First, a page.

Editorial: A Window into the Blogosphere
Two weeks ago we sent you a survey seeking your opinion on weblogs or "blogs." Your response was overwhelming, with nearly 8,000 e-mails flooding our inbox.
The results were fascinating, and after cogitating over them for a good few days, we wanted to share them with you. A good percentage of you – 68 percent, in fact – are blog adherents. Your reasons for visiting blogs are that they keep you informed and that they go deeply into issues that you care about. Not surprisingly, AlterNet readers overwhelmingly visit political and/or general news blogs for their blog-reading pleasure. Over half of you spend between 2 and 10 hours a week checking news on the internet.
We were also excited to hear that 10 percent of you have your own blog, no doubt blazing trails through mainstream media hoopla to get to the dirty truth. We can't wait to hear more about them! Meanwhile, the blogs that you go to regularly are also some of our favorites. Here's the top ten list:
- Daily Kos: "Political analysis and other daily rants on the state of the nation," from Markos Moulistsas.
- TomDispatch: "A regular antidote to the mainstream media," from Tom Englehardt.
- Talking Points Memo: From Joshua Micah Marshall.
- Atrios: Written by Duncan Black, a 32-year-old "recovering economist."
- Wonkette: Written by Ana Marie Cox, this Washington, D.C.-based blog is a self-proclaimed "guide to DC politics and culture, sort of."
- The Daily Howler: "A Socratic critique of the Washington Press corps" from Bob Somerby, a former editorial writer at the Baltimore Sun.
- Juan Cole: "Thoughts on the Middle East, History and Religion" from Juan Cole, a history professor at the University of Michigan.
- Liberal Oasis: "Where the Left is right and the Right is wrong."
- My DD: A political blog from Jerome Armstrong and Chris Bowers.
- This Modern World: First he did a syndicated cartoon and now Tom Tomorrow has a popular blog.
Now, those are just ten of your favorites – the blogosphere can be as confusing and chaotic as it is fast and fascinating. With at least 7 million blogs producing encyclopedias of information, opinion and garbage daily, it's too often a paralyzing prospect to choose which ones to read – and trust. After all, since anyone can create a blog it's nearly impossible for the casual visitor to determine the motivation or background of the blogger.
Without the blogs listed above, and others, it's doubtful we'd know about Jeff Gannon (aka James Guckert), the gay prostitute credentialed by the White House for its press briefings; or the controversial remarks about the alarming death rate of journalists in Iraq by CNN's (now ex-) news chief; or that one of the documents in a 60 Minutes II broadcast was not authentic.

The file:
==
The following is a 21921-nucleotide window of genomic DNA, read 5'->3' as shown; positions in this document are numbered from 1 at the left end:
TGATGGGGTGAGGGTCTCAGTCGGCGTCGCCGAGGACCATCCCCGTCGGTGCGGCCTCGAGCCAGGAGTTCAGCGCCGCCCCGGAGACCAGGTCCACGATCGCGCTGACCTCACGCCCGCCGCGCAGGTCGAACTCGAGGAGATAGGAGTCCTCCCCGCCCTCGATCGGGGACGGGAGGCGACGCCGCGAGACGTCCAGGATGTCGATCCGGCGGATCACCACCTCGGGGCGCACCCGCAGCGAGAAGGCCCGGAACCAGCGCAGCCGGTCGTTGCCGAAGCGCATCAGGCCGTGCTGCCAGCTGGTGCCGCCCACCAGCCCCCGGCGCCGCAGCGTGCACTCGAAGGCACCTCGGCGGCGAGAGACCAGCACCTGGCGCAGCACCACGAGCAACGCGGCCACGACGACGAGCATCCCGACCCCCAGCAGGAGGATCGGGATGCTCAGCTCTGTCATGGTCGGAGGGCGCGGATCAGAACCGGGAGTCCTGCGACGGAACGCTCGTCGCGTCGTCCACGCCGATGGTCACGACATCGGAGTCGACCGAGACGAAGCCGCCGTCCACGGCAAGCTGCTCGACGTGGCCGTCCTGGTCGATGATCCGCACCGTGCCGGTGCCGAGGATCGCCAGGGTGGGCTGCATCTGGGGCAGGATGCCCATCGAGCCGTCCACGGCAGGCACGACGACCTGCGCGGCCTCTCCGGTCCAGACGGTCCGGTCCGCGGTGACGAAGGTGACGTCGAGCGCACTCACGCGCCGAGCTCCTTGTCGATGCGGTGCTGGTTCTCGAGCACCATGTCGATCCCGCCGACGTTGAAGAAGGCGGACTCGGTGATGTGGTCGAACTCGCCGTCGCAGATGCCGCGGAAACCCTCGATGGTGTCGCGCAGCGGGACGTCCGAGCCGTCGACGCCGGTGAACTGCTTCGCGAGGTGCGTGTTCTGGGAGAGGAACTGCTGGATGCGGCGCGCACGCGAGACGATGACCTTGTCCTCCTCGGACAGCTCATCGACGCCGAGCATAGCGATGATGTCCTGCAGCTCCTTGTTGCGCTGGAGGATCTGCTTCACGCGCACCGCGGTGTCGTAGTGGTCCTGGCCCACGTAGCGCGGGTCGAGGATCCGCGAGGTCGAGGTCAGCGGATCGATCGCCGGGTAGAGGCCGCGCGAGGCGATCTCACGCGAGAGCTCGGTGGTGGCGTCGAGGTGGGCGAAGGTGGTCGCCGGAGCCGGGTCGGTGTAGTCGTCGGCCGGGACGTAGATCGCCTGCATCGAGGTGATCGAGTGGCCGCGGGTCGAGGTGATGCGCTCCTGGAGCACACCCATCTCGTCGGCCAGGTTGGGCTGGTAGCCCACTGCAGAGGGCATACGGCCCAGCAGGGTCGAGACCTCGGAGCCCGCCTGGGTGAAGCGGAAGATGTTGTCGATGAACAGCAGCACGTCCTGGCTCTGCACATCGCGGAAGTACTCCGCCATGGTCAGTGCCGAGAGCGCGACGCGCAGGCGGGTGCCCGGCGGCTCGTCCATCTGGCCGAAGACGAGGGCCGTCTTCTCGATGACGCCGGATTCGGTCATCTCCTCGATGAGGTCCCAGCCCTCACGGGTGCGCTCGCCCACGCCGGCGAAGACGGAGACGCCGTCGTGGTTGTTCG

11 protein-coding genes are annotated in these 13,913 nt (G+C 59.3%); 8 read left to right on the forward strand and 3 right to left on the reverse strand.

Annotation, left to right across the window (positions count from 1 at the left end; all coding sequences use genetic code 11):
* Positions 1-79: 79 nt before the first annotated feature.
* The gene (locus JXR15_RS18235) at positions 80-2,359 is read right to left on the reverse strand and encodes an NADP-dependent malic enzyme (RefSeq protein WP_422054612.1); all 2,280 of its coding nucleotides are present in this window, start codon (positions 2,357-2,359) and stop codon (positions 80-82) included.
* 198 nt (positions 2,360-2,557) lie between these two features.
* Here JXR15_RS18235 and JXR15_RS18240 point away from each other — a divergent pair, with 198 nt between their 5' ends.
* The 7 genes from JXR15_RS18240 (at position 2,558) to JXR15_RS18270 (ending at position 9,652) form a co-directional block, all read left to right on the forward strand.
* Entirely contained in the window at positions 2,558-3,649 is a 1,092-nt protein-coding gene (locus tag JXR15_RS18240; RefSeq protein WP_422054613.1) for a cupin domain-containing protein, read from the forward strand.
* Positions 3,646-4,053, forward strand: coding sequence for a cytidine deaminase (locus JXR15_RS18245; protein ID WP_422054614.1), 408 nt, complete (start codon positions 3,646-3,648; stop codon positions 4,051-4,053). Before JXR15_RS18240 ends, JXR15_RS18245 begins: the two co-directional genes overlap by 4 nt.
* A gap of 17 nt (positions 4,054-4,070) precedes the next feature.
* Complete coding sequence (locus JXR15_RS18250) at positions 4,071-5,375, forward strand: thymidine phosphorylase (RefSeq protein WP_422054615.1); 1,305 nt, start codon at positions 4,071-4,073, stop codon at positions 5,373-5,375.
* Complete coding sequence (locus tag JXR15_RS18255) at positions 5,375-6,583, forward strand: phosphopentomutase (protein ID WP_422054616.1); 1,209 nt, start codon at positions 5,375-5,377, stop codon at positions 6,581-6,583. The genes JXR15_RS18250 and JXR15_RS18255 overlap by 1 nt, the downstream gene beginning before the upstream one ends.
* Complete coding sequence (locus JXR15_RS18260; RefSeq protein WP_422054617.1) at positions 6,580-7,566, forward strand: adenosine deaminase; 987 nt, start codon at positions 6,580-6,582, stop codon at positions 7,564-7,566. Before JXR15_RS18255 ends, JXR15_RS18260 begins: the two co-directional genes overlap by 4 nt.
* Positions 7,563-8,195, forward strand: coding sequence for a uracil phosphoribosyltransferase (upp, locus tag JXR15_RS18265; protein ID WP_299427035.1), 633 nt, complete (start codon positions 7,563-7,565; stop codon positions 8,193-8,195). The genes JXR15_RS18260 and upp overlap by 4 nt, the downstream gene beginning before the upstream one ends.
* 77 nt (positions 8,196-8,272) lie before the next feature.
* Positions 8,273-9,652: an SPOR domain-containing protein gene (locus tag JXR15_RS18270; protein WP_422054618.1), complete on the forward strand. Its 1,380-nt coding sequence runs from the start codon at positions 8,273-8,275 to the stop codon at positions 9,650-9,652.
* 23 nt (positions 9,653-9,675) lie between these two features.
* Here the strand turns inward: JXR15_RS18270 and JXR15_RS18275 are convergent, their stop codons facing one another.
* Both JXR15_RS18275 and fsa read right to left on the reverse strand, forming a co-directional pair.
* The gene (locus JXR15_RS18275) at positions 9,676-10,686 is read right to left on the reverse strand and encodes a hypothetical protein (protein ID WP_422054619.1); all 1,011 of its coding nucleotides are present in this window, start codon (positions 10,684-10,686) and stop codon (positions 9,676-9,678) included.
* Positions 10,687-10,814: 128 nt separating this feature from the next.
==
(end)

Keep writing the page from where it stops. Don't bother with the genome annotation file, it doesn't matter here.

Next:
Regardless of the position you take on these stories, the indisputable fact is that they were investigated and disseminated outside of and apart from the mainstream, or even independent, media. These stories were broken by blogs, an increasingly influential and largely citizen-driven force in the news.
Tomorrow's news is increasingly being discussed, shaped, and created by bloggers before it hits the newsstands – or even AlterNet. Many of you are eager to be a part of that discussion. That's why AlterNet is proud to take a leadership role in connecting our community with the blogosphere.
And so (you knew this was coming, didn't you?) ... inspired by your enthusiasm and your desire for up-to-the-minute and under-the-radar information we're excited to introduce our new service, from the blogosphere to your breakfast table: PEEK, the best of the blogs.
Written by our intrepid associate editor Evan Derkacz, PEEK is a digest of what the blog world is buzzing about. Take a look at it, you'll see a handy compendium of your favorite blogs – and perhaps you'll be introduced to some new ones. Each day, Evan will be digging through the dross for what's new, finding stories that haven't yet broken through the wall to the mainstream media. He'll be posting pithy blurbs for you to peruse – and then click through to dig deeper, or not – that's up to you.
In the survey, some of you conveyed your doubts about blogs. We don't see blogs – not now and not down the road – as a replacement for traditional journalism, but rather as a companion and complement to it. AlterNet's unique blend of news and analysis that you've come to rely on will remain unchanged.
But we do invite those of you who have expressed doubt to give blogs a try. PEEK will provide an invaluable service whether you're a first-timer, a casual web dabbler or a web veteran. It's interesting to note that although more than half of our readers were reluctant for AlterNet to jump into the blog world, the more familiar a reader was with blogs, the more likely they were to want more.
At their best, blogs bring a democratic element to the media and, as Democracy Now's Amy Goodman said in a recent AlterNet interview: "The more decentralized, the better; the more sources of information, the better." We agree. That's why we proudly offer PEEK.
We've made PEEK available to you in a number of ways. You'll be able to visit PEEK on the site (updated throughout the day), get a daily dose of it in your e-mail inbox or subscribe to it via an RSS feed. Don't be shy, subscribe now and you'll get a head start on approaching stories, witty commentary and the occasional satire.
We're excited to take this next step forward, and we'll be thrilled to hear your thoughts – take a look at PEEK and then give us some feedback – or just point us to your blog! Who knows, maybe your blog will be the next one on PEEK ...